In all trials, the target stimulus consisted of a digit (ranging between 2 and 9) and a letter (vowels A, E, I, U and consonants H, K, N, S) presented left and right to each other (with the relative location of the digit and letter randomly alternating across trials). The task cue was placed centrally between the digit and the letter and consisted of either three vertically arranged copies of ‘let’ for the letter task cue or three vertically arranged copies of ‘num’ (for number) for the digit task cue. The particular cue that was presented varied pseudo-randomly from trial to trial so that an equal number of task repeat and task switch trials was obtained for each experimental block in each subject. In the letter task, the target letter had to be classified as vowel or consonant. In the digit task, the target digit had to be classified as odd or even. Digit and letter classification was achieved by manually pressing one of two response buttons on a hand-held response box. Thus, responses were bivalent, in that the same two responses were used in both tasks. One group of participants indicated vowel/odd with a left button press using the left index finger and consonant/even with a right button press using the right index finger. Another group of participants indicated vowel/odd with the right index finger and consonant/even with the left index finger.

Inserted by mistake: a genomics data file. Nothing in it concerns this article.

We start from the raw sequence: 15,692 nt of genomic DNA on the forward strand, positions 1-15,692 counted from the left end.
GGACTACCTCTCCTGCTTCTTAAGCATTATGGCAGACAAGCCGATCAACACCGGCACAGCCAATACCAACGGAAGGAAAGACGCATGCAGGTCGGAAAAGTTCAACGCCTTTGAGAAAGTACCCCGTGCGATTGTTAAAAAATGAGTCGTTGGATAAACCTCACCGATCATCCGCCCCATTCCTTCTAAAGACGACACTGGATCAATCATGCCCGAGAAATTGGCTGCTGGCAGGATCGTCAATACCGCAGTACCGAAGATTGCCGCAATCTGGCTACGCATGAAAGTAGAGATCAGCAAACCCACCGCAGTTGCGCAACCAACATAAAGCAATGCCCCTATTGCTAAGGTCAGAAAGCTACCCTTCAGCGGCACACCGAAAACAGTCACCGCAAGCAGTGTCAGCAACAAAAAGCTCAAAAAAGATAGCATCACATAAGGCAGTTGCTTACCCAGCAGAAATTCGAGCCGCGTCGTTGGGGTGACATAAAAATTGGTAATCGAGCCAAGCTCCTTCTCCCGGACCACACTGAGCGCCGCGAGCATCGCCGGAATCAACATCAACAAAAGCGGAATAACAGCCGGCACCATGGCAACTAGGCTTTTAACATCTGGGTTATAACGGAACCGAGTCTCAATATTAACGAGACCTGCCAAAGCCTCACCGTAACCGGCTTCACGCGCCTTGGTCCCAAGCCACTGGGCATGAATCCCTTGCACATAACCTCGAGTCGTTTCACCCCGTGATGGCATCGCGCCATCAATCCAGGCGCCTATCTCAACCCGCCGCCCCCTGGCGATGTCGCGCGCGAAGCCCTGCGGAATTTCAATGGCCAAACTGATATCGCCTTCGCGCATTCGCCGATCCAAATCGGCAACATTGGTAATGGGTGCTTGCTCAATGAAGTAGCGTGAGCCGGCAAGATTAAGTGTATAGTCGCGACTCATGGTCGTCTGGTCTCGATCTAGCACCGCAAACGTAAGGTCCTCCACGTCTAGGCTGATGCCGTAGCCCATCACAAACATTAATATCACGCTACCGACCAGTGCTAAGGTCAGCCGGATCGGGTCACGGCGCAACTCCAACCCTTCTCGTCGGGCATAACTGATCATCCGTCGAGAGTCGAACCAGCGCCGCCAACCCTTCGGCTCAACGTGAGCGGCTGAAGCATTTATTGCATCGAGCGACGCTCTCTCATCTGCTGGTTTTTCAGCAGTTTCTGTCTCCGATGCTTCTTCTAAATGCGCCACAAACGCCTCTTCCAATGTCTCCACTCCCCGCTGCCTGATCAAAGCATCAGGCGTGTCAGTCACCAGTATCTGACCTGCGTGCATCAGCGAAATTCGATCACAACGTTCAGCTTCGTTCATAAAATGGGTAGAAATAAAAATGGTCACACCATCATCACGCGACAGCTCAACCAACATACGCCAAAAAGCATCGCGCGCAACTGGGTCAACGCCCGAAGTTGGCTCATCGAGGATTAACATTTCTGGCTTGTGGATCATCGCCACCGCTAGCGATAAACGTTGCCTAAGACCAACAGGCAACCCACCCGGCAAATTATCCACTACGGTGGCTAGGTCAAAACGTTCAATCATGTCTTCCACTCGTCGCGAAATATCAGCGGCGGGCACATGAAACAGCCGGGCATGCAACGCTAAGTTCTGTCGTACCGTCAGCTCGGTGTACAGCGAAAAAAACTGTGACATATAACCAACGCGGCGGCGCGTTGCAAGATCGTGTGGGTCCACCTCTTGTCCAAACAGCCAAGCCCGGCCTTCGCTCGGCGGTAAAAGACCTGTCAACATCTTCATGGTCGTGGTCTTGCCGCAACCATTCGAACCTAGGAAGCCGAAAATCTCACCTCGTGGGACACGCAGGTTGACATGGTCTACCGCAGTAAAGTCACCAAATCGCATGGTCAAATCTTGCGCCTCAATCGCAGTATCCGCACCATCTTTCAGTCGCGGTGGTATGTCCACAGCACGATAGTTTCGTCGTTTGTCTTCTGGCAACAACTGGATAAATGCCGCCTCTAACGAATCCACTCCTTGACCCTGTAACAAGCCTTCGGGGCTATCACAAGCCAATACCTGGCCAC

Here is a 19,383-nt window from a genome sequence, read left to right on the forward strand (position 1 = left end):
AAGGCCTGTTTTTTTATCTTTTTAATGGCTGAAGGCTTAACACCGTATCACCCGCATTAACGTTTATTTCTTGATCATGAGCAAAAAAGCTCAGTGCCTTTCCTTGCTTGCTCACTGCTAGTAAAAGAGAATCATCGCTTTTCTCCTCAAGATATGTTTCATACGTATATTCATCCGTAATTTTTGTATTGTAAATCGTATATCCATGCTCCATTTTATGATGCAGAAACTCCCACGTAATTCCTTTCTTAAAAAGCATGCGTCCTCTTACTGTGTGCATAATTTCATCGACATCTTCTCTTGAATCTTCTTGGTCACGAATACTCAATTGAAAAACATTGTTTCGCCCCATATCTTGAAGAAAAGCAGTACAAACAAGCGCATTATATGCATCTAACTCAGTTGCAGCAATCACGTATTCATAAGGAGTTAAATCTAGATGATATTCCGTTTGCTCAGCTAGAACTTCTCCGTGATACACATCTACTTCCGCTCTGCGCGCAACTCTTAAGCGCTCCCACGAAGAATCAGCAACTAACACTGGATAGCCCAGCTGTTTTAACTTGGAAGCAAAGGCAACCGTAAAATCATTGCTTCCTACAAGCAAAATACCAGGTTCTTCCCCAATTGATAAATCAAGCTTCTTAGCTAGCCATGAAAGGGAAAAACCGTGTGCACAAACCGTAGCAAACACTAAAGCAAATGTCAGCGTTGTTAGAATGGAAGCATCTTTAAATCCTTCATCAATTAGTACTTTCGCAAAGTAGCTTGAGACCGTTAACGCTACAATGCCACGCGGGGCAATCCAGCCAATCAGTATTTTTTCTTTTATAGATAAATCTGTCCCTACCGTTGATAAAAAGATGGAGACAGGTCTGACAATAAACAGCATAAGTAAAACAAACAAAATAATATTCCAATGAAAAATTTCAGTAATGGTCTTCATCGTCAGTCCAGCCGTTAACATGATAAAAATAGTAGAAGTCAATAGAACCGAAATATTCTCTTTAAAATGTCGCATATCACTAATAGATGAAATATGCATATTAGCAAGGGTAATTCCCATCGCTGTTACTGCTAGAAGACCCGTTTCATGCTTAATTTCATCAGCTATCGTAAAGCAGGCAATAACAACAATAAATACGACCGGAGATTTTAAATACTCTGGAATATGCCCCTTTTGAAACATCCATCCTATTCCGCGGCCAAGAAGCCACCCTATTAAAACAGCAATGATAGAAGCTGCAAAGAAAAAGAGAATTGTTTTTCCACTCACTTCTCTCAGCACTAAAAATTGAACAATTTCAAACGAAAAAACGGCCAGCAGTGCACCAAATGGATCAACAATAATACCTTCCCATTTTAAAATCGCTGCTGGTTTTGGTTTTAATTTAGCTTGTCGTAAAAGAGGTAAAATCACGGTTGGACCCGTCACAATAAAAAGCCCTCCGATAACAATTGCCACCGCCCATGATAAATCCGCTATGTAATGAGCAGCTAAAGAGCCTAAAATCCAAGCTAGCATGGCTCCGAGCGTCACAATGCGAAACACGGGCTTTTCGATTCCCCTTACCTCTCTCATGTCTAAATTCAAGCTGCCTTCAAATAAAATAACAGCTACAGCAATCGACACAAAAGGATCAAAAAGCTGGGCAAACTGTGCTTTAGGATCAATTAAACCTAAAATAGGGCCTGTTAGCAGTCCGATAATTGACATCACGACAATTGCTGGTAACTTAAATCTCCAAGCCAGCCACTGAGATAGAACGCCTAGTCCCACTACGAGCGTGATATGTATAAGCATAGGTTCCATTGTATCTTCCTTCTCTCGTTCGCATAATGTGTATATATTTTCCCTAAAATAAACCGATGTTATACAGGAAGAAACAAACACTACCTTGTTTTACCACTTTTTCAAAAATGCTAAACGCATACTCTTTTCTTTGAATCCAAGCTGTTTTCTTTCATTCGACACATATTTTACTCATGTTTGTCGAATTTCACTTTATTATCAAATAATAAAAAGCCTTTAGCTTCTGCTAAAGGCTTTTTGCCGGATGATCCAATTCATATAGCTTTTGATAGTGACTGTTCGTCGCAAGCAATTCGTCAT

Within each trial, the timing and sequence of events was constrained to achieve both, synchronization with fMRI data acquisition cycles (TR = 2500 ms) and increased temporal resolution. Each trial began with a blank interval that randomly varied between 0 and 1875 ms in steps of 625 ms to jitter the actual trial onset relative to the start of fMRI acquisition cycles. This jittering procedure enabled sampling of the trial-related BOLD response at a greater number of different time points relative to trial onset and can thus increase the effective temporal resolution of the BOLD signal (Josephs, Turner, & Friston, 1997; Miezin, Maccotta, Ollinger, Petersen, & Buckner, 2000). As discussed in the Results, this increase in temporal resolution allowed for a more precise estimation of the duration of BOLD activation associated with S1 and S2 processing. Following the variable blank interval plus an additional constant 325 ms blank interval, a fixation cross (‘+’ sign) was presented in the center of the screen for 300 ms which alerted participants to the start of the trial. The fixation period was immediately followed by cue and target presentation as described above. Responses were only to be initiated following S2 onset. The cue and target stimulus remained on the screen until a response was executed or until timeout at 1875 ms after S2 onset. Manual responses executed in time were followed by a blank interval until the timeout point was reached. S1-only trials were matched in length to the long S1–S2 delay trials by having the S1 remain on screen until the S2 would normally occur, followed by a blank interval matched to the maximal response window of 1875 ms.